With only 2 days left before my 26th birthday I finally managed to get out to the visit the Cité de la Musique. This Museum is not as central as the rest and is located in the 19th Arrondisment in the Park de la Villette, this however is a bonus as it allows me to take my favourite route along the canal to get to the museum.
Arriving to the the museum the entrance is clearly posted and is actually incorporated into one of Bernard Tschumi's red “folly's”. When you enter the space you are instantly impressed by the size of the space.
After getting my free ticket I proceeded through the music shop to the start of the exhibition. Clearly a question that had come to my mind before attending the museum was how do they exhibit something visually, that can really only really be experienced by listening, without having a series of clashing speakers blaring out random sounds in an effort to compete with each other. Well the solution was actually easier than I imagined. This museum provides every one with a audio guide, this guide has headphones and allows you to key in a number beside displays, screens and instruments. This allows you to synchronise up to the relevant TV screen and listen to the opera being performed, the historical background of the instrument, interviews and you can even listen to individual instruments being played.
The museum itself has a large collection of very ornate and old instruments and as you slowly wind your way up to though the different ages it becomes very interesting to learn when and how new instruments that we now take for granted were invented and introduced to the public, as well as seeing instruments that are now nearly obsolete.
The day we were there was very quiet but there was still a live demonstration by a very talented man on the trombone. He explained the instrument how it worked and how he created the different sounds, as well as playing some very good music.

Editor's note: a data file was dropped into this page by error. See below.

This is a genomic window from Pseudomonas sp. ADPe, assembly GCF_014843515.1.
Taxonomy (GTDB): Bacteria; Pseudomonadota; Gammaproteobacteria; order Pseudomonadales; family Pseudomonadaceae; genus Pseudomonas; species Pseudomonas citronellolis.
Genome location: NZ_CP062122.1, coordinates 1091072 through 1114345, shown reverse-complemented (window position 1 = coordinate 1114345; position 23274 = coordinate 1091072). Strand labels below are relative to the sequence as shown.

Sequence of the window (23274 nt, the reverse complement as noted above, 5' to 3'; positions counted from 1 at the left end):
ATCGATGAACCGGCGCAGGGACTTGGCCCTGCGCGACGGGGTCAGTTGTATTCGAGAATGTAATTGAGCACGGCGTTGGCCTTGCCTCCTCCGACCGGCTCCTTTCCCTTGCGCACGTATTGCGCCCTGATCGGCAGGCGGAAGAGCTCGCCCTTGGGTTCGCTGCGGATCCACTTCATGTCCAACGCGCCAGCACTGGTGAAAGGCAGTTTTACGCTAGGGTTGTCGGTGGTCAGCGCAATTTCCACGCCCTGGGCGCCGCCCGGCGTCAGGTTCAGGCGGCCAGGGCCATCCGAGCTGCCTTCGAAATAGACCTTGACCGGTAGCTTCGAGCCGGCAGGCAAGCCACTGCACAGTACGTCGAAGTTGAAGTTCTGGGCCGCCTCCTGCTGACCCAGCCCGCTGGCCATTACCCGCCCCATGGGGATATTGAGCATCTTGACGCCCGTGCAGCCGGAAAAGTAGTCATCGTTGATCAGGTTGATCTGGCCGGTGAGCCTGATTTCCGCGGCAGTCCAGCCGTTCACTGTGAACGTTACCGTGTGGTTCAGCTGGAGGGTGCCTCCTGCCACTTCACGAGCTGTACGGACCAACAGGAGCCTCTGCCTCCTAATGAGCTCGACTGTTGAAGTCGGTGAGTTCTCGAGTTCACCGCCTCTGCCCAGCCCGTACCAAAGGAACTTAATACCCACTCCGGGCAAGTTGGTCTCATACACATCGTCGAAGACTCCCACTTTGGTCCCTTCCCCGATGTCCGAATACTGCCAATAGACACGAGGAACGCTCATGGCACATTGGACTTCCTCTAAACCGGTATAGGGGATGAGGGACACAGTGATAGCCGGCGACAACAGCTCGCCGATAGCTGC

Arriving into the final space is the most impressive as this is housed in the topmost roof space.
This space also starts to chronicle the development of modern recording and mixing techniques, and has a good selection of early mixing desks which now seem so large and cumbersome that its funny. However the museum does only have a limited amount of stuff about the development of modern music, as it seems to concentrate mainly on the classical side, which is a shame as it hardly acknowledges the development of rock punk techno. But then I suppose you would need an entire other museum to properly chronicle the development of music in the last 100 years.
The final displays deal with instruments from different cultures such as India Africa and China, these sections are quite small though but still impressive.
Only after exiting the museum did I see the sectional model and realise that there is actually a entire theatre music space located just beside the museum, and that is why the entire building is called the Cité de la Musique. Next time I visit I plan on seeing a performance.
|the museum is the small narrow part on the left of the auditorium|
Otherwise the museum was very enjoyable even for someone who has no grounding in music and does not play any instruments it was very basically and easily explained. The museum is also much larger than I thought and as a result my audio guide ran out of battery in the last portion of the museum. With lots of bicycle parking located in the park de la Villette right outside I would recommend going for a picnic with some friends before heading in.